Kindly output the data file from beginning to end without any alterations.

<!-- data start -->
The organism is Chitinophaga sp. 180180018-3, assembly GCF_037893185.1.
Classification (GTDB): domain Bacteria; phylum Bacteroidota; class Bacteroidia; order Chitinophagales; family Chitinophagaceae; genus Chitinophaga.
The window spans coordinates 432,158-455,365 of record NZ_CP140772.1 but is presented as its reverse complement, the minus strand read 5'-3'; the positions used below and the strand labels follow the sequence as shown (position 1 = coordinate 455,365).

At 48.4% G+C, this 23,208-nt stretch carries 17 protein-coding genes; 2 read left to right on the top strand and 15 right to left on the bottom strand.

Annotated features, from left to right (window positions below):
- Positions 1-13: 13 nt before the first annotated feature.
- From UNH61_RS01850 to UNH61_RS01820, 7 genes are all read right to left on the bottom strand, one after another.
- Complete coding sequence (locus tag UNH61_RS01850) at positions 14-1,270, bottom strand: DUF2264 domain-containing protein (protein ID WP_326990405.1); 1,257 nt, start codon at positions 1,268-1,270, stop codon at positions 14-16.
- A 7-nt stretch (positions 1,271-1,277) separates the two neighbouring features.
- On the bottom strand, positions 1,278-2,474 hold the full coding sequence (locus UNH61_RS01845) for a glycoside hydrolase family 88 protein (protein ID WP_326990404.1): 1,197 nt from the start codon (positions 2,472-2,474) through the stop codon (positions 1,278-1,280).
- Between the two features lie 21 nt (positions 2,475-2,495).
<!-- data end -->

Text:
The organism is Chitinophaga sp. 180180018-3, assembly GCF_037893185.1.
Classification (GTDB): domain Bacteria; phylum Bacteroidota; class Bacteroidia; order Chitinophagales; family Chitinophagaceae; genus Chitinophaga.
The window spans coordinates 432,158-455,365 of record NZ_CP140772.1 but is presented as its reverse complement, the minus strand read 5'-3'; the positions used below and the strand labels follow the sequence as shown (position 1 = coordinate 455,365).

At 48.4% G+C, this 23,208-nt stretch carries 17 protein-coding genes; 2 read left to right on the top strand and 15 right to left on the bottom strand.

Annotated features, from left to right (window positions below):
- Positions 1-13: 13 nt before the first annotated feature.
- From UNH61_RS01850 to UNH61_RS01820, 7 genes are all read right to left on the bottom strand, one after another.
- Complete coding sequence (locus tag UNH61_RS01850) at positions 14-1,270, bottom strand: DUF2264 domain-containing protein (protein ID WP_326990405.1); 1,257 nt, start codon at positions 1,268-1,270, stop codon at positions 14-16.
- A 7-nt stretch (positions 1,271-1,277) separates the two neighbouring features.
- On the bottom strand, positions 1,278-2,474 hold the full coding sequence (locus UNH61_RS01845) for a glycoside hydrolase family 88 protein (protein ID WP_326990404.1): 1,197 nt from the start codon (positions 2,472-2,474) through the stop codon (positions 1,278-1,280).
- Between the two features lie 21 nt (positions 2,475-2,495).